This is What a Job With the Company is Really Like
By: Brielle Sparacino
If you were to type “the truth about working at Sephora” in Youtube’s search bar, you’d get a surprising number of results.
Sephora is not just a high-end, luxury makeup store; it’s the high-end luxury makeup store.
At Sephora, clients are treated with the best customer service and are subjected to a variety of makeup and skincare, such as newcomers like Fenty Beauty, and old favorites like Urban Decay and Clinique.
The Sephora cast, which is another name for the staff, is required to always put their clients first.
However, the needs of each individual cast member go unnoticed; take it from someone who worked there for two years.
Sephora is the place that nearly every teenage girl dreams of working in.
The discounts are sweet, and the amount of makeup you get to play with is unlimited.
When you apply to this store, you’re praying with every bone in your body that you’ll receive a call for an interview, and in that interview, you are promised the world.
Management will sell the position the way a car salesman ropes you into buying a brand new BMW: it’s shiny, it’s new and it’s worth your investment.
The bottom line is, however, that their delivery on those aforementioned promises will typically come up empty.
Once you’re officially a cast member, you feel like you’re part of an exclusive club, a club everyone wants to be in.
You are free to express your creativity through your chosen makeup looks, but only to an extent, since management requires you to wear a minimum of five cosmetics on your face during every shift.
If you don’t wear the “right” shade of red lipstick or have an eye look that’s too neutral, you’ll be warned to change the look or be written up.
When it comes to elevating your position, that’s even more of a disappointment.
A common theme in Sephora is after you’ve been in the cashier position for a significant amount of time, you are supposed to let the managers know you want to move into one of three “worlds” in the store as part of your Plan for Development.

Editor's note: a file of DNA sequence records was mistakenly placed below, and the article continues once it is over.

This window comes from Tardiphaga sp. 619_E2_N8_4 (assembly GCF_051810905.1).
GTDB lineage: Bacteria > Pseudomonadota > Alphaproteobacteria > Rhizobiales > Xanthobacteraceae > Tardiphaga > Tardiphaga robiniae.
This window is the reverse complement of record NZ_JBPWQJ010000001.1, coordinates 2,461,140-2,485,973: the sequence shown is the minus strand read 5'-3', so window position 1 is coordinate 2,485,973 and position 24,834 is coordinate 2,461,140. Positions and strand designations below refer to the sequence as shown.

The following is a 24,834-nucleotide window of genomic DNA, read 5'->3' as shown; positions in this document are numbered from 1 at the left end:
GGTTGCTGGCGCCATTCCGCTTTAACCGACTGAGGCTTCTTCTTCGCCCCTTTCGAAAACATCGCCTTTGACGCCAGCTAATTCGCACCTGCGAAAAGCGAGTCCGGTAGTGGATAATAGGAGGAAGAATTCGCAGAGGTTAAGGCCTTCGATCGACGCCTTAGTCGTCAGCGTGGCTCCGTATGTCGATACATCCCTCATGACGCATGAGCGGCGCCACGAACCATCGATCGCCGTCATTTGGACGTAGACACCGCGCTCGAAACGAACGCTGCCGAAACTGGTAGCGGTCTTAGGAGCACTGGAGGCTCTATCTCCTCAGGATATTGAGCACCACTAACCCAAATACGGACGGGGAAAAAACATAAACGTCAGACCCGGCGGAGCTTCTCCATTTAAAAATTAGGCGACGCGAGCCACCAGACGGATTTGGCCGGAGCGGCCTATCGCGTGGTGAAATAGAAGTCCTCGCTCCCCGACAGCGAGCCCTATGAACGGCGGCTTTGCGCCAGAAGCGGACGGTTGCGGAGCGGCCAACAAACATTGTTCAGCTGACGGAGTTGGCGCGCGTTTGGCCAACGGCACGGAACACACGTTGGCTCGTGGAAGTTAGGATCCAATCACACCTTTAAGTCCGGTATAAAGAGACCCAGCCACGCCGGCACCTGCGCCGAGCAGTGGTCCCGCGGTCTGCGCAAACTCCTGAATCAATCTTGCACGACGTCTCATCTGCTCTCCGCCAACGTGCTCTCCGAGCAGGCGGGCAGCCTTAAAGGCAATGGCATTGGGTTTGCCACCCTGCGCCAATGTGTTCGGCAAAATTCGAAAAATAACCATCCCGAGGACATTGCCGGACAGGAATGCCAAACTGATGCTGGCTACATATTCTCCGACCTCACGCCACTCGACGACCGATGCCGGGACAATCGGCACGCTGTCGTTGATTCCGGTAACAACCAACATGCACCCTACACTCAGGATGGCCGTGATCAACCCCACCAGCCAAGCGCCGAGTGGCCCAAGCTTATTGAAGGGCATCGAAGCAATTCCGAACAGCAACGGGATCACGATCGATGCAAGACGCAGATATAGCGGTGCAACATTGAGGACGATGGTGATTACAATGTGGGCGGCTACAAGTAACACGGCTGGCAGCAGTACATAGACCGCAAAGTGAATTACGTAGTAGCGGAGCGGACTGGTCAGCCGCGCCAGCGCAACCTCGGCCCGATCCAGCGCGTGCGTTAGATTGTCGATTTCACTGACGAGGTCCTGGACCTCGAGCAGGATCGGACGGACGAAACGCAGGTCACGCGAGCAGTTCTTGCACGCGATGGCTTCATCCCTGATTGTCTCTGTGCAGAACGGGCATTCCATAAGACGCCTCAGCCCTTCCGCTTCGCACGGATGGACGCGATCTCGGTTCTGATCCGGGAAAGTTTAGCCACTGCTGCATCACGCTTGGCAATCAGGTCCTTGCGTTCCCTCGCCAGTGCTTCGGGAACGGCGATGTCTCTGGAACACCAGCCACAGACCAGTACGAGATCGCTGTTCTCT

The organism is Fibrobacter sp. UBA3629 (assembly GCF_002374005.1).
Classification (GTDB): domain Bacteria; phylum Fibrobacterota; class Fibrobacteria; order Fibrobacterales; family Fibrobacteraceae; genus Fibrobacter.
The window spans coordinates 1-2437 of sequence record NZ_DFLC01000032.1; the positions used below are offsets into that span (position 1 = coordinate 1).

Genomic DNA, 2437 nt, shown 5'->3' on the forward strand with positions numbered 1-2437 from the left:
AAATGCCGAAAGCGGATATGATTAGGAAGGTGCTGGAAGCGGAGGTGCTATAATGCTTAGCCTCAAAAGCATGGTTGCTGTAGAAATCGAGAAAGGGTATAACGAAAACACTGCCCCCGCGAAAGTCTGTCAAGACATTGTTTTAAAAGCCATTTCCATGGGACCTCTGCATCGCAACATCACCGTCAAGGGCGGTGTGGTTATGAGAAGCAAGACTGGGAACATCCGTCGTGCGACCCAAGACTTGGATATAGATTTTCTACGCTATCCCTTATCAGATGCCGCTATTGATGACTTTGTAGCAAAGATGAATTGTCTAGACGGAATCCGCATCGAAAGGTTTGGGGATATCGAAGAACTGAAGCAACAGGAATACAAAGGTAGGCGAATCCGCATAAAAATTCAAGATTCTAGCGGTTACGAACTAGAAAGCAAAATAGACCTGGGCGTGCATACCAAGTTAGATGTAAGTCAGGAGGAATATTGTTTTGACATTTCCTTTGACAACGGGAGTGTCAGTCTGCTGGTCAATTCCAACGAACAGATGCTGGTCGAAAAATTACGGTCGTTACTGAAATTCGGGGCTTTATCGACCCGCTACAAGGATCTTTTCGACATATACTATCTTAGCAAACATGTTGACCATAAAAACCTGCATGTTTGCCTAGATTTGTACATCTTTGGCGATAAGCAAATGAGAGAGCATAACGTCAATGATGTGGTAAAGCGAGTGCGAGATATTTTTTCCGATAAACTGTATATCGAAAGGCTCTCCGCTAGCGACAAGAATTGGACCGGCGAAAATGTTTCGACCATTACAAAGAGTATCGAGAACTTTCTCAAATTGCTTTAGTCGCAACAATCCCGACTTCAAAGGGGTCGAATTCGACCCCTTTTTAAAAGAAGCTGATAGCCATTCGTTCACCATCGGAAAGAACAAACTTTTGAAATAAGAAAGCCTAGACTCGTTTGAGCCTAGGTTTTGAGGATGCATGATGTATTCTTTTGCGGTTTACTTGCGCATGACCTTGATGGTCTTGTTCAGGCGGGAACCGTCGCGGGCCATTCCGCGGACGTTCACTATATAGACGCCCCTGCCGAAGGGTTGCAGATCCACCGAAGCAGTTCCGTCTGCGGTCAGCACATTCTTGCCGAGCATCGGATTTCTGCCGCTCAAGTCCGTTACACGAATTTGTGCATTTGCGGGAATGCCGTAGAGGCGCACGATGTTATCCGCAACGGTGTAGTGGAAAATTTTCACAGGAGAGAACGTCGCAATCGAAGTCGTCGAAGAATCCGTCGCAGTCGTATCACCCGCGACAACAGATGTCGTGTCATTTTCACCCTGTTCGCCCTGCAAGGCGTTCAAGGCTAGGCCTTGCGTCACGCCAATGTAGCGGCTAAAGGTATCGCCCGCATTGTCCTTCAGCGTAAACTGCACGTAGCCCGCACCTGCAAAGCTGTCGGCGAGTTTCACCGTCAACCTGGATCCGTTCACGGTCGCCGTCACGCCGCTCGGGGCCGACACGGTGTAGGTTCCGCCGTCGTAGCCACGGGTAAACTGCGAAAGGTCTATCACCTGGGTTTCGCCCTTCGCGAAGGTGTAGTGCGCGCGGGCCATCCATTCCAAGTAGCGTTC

“Color,” “Skincare” and “Fragrance” make up these “worlds,” and “Color” is usually the most popular, where you’re able to walk the floor and perform makeovers on clients as opposed to being restricted to ringing people up for their purchases for your entire shift.
Transitioning to a new “world” is an exhausting uphill battle. It’s where you’re constantly reminding management that you’re not supposed to be on register anymore and you should have received your own personal brush belt to perform makeovers, but have to wait months to attain.
It takes even longer to become certified as an official Sephora Color Artist.
This certification is something essential to being part of the “Color” world, but your needs are almost always either forgotten or put on the backburner for other, more pressing issues.
As far as management goes, every store is different.
You will always have at least one manager you don’t like as much as the rest, but some stores are luckier than others.
Nonetheless, certain members of management act completely unprofessional.
For example, they will humiliate you on the sales floor in front of paying clients, or they’ll play favorites with certain cast members.
Even resigning from the job is difficult; there’s nothing like your manager using manipulation tactics to get you to keep a position you no longer have a passion for.
The situation gets even worse when they imply you wouldn’t be welcome back as an employee if you ever decided to apply to the store again in the future.
When you work for a retail cosmetics store owned by LVMH Moët Hennessy Louis Vuitton, one of the most prestigious luxury companies in the world, you expect to be treated much better than you are.
This isn’t to say that all cast members are treated terribly because everyone has their own experience, but there is obviously a flaw in the system if young women from various places and backgrounds are speaking out on similar, if not the exact same issues of mistreatment.
Sephora may be a great place to shop, but you might want to think twice about filling out that job application.